Julia Language Using ==, ===, and isequal


Example

There are three equality operators: ==, ===, and isequal. (The last is not really an operator, but it is a function and all operators are functions.)

When to use ==

== is value equality. It returns true when two objects represent, in their present state, the same value.

For instance, it is obvious that

julia> 1 == 1
true

but furthermore

julia> 1 == 1.0
true

julia> 1 == 1.0 + 0.0im
true

julia> 1 == 1//1
true

The right hand sides of each equality above are of a different type, but they still represent the same value.

For mutable objects, like arrays, == compares their present value.

julia> A = [1, 2, 3]
3-element Array{Int64,1}:
 1
 2
 3

julia> B = [1, 2, 3]
3-element Array{Int64,1}:
 1
 2
 3

julia> C = [1, 3, 2]
3-element Array{Int64,1}:
 1
 3
 2

julia> A == B
true

julia> A == C
false

julia> A[2], A[3] = A[3], A[2]  # swap 2nd and 3rd elements of A
(3,2)

julia> A
3-element Array{Int64,1}:
 1
 3
 2

julia> A == B
false

julia> A == C
true

Most of the time, == is the right choice.

When to use ===

=== is a far stricter operation than ==. Instead of value equality, it measures egality. Two objects are egal if they cannot be distinguished from each other by the program itself. Thus we have

julia> 1 === 1
true

as there is no way to tell a 1 apart from another 1. But

julia> 1 === 1.0
false

because although 1 and 1.0 are the same value, they are of different types, and so the program can tell them apart.

Furthermore,

julia> A = [1, 2, 3]
3-element Array{Int64,1}:
 1
 2
 3

julia> B = [1, 2, 3]
3-element Array{Int64,1}:
 1
 2
 3

julia> A === B
false

julia> A === A
true

which may at first seem surprising! How could the program distinguish between the two vectors A and B? Because vectors are mutable, it could modify A, and then it would behave differently from B. But no matter how it modifies A, A will always behave the same as A itself. So A is egal to A, but not egal to B.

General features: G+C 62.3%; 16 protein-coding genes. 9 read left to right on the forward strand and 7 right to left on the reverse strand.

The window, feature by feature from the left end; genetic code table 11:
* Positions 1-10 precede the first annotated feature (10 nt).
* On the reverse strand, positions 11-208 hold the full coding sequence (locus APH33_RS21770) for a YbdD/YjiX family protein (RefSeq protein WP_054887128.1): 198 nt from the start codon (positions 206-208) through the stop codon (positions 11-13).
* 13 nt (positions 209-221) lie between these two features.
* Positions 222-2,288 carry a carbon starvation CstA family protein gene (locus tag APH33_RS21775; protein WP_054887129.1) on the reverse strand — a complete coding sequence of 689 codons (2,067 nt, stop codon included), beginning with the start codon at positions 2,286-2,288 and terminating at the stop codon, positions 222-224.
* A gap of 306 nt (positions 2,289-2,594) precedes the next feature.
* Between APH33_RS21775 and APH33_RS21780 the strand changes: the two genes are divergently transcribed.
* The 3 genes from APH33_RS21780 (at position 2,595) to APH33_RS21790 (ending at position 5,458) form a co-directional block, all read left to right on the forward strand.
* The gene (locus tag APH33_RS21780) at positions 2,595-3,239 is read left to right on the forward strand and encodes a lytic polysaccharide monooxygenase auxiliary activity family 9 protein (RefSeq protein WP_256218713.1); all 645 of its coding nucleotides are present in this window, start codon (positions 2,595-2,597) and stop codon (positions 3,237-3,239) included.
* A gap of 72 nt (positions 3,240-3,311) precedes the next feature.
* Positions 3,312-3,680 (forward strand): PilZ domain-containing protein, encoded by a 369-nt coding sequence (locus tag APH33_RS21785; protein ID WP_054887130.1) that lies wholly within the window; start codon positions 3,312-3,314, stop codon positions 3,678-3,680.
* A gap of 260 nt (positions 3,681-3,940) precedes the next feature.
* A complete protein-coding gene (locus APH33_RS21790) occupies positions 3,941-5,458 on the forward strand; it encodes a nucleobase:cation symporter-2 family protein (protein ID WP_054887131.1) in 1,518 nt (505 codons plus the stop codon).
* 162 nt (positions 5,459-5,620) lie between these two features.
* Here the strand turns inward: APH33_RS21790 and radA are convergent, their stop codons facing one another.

Continuing along this vein, observe

julia> C = A
3-element Array{Int64,1}:
 1
 2
 3

julia> A === C
true

By assigning A to C, we say that C has aliased A. That is, it has become just another name for A. Any modifications done to A will be observed by C also. Therefore, there is no way to tell the difference between A and C, so they are egal.

When to use isequal

The difference between == and isequal is very subtle. The biggest difference is in how floating point numbers are handled:

julia> NaN == NaN
false

This possibly surprising result is defined by the IEEE standard for floating point types (IEEE-754). But this is not useful in some cases, such as sorting. isequal is provided for those cases:

julia> isequal(NaN, NaN)
true

On the flip side of the spectrum, == treats IEEE negative zero and positive zero as the same value (also as specified by IEEE-754). These values have distinct representations in memory, however.

julia> 0.0
0.0

julia> -0.0
-0.0

julia> 0.0 == -0.0
true

Again for sorting purposes, isequal distinguishes between them.

julia> isequal(0.0, -0.0)
false